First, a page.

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Homeowners, Appraisers Come Closer on Value Estimates

money-houseHomeowners and appraisers are slowly starting to get on the same page when it comes to measuring home values, a new gauge shows.

Quicken Loans' Home Price Perception Index, a measure of the gap between appraiser and homeowner opinions of home values, shows appraisers' home value estimates were on average 1.56 percent higher than homeowners nationally.

"Mortgage financing often hinges on whether the appraised value coincides with the home values agreed upon by the homebuyer and seller in the case of a home purchase, and the homeowner's estimate value in the case of a refinance," said Bob Walters, chief economist at Quicken Loans. "It is reassuring to see the gap between appraiser opinions and homeowner opinions narrow, and if we had to choose a side of the fence, it makes for a much smoother mortgage process if appraisers are valuing homes above homeowners' estimates like we're seeing, as compared to the opposite."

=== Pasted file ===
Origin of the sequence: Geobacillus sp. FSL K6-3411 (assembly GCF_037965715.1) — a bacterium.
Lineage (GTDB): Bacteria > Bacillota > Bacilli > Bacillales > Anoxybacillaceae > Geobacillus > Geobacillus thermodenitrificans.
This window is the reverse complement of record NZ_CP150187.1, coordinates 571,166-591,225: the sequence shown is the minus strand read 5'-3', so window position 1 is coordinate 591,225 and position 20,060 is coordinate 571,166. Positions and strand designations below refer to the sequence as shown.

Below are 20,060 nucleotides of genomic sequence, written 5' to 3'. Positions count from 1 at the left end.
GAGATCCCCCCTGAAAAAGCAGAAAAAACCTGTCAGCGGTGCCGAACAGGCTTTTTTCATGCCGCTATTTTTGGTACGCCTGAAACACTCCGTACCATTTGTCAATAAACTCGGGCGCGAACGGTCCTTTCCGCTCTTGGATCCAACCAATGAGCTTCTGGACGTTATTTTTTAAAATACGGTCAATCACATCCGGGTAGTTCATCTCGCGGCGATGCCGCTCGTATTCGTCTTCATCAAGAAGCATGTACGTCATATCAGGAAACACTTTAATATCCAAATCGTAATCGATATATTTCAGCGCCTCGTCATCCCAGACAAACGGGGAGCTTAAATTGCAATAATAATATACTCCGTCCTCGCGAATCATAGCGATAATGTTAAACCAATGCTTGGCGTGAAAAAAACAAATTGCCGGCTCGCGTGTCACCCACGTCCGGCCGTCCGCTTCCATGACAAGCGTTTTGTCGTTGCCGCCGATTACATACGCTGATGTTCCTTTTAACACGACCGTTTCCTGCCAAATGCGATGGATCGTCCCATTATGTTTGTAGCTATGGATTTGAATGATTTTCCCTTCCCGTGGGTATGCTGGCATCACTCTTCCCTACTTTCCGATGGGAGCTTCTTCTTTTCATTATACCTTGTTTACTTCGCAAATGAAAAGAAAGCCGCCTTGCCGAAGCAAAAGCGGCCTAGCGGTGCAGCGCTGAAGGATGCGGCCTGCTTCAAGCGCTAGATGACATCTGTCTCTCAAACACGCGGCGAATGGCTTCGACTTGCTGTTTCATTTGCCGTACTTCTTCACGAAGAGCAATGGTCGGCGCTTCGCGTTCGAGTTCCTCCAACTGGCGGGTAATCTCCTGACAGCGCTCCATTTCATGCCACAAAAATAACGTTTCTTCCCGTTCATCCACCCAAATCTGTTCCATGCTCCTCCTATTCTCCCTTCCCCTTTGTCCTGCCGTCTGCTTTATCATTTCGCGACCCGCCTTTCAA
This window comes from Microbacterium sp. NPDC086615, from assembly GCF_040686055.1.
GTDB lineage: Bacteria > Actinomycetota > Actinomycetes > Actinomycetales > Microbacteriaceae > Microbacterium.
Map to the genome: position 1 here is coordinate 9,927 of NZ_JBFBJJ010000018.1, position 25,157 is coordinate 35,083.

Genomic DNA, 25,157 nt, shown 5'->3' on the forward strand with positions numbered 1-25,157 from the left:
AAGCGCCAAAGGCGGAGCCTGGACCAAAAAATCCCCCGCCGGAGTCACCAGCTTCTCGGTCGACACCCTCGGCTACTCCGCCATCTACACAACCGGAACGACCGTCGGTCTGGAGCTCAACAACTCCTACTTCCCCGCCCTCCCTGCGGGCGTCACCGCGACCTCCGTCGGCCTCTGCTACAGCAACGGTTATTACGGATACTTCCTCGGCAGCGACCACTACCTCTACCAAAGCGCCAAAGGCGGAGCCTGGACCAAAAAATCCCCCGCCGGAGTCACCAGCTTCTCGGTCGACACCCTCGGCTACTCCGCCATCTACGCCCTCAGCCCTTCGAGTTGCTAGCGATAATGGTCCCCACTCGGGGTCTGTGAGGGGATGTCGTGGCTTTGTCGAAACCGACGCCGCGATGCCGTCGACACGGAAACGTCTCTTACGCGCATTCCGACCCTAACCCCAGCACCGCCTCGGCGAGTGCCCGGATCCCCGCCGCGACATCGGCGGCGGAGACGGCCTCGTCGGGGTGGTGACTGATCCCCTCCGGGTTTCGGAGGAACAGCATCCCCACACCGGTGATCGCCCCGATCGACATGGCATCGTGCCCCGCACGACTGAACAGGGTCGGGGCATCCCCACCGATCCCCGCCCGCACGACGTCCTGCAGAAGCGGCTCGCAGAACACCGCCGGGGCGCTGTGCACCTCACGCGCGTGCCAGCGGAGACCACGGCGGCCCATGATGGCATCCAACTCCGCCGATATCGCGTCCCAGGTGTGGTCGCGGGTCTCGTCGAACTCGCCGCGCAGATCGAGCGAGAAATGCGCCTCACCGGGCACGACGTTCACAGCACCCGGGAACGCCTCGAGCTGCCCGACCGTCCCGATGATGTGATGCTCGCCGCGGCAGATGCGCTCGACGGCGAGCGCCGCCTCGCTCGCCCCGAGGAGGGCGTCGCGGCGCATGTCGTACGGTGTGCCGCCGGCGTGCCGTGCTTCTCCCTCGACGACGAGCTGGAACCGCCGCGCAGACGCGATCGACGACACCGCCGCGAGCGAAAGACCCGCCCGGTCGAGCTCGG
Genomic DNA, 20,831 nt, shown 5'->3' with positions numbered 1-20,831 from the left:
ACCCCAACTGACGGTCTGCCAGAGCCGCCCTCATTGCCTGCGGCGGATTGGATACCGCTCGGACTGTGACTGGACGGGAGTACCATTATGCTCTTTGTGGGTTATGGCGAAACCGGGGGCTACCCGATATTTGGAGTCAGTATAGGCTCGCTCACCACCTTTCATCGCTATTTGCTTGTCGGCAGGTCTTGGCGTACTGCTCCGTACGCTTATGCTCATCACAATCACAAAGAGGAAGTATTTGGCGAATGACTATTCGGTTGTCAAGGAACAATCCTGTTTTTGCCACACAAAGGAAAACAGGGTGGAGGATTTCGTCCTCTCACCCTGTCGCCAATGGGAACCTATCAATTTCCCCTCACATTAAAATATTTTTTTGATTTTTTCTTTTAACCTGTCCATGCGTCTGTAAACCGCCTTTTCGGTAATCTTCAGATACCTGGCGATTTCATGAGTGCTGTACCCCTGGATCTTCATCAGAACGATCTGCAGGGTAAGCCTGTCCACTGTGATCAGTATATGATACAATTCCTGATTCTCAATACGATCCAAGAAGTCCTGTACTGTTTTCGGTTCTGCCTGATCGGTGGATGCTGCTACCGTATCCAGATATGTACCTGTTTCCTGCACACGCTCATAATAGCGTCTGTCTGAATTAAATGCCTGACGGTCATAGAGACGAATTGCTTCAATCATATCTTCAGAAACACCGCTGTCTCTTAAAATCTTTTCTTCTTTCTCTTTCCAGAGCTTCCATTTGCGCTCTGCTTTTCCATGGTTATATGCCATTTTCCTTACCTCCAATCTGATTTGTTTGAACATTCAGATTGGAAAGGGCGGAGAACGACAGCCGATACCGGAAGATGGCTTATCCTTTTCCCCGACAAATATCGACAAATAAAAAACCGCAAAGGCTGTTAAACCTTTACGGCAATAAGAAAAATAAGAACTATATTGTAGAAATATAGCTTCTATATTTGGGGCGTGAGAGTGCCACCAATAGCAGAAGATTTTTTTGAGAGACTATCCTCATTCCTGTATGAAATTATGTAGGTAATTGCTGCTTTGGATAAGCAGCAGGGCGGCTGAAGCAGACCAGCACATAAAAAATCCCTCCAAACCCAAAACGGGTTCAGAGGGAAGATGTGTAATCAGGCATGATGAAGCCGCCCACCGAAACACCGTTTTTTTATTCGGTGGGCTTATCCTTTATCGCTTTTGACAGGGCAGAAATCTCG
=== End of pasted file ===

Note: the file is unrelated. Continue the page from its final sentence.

While November's index represents a slightly smaller gap than in October, when appraiser opinions were 1.58 percent higher than homeowners' estimates, it was wider than a year ago, when the difference was 1.34 percent and widening.

According to Quicken's survey, appraiser opinions were higher than homeowner estimates in nearly three-quarters of markets analyzed, with differences ranging as high as 6.0 percent in areas like San Jose. On the other side, in Kansas City, homeowners actually valued their homes 2.53 percent higher than appraisal professionals.

Quicken also reported a 0.27 percent monthly increase in its Home Value Index for November, a drop-off of nearly 90 percent from October's monthly gain. The index is based solely on appraisal data.

Regionally, values saw slight gains in the South (+0.17 percent), Midwest (+0.42 percent), and Northeast (+1.23 percent). Home values in the West were down 0.19 percent for the month.

"The great differences in home value changes across the country show just how localized housing markets really are," Walters said. "The housing market is mending at a national level, but the recovery in some areas is moving more swiftly and others have been lagging. Homebuyers and sellers can make better financial decisions by educating themselves about their local housing markets."

About Author: Tory Barringer

Tory Barringer began his journalism career in early 2011, working as a writer for the University of Texas at Arlington's student newspaper before joining the DS News team in 2012. In addition to contributing to DSNews.com, he is also the online editor for DS News' sister publication, MReport, which focuses on mortgage banking news.
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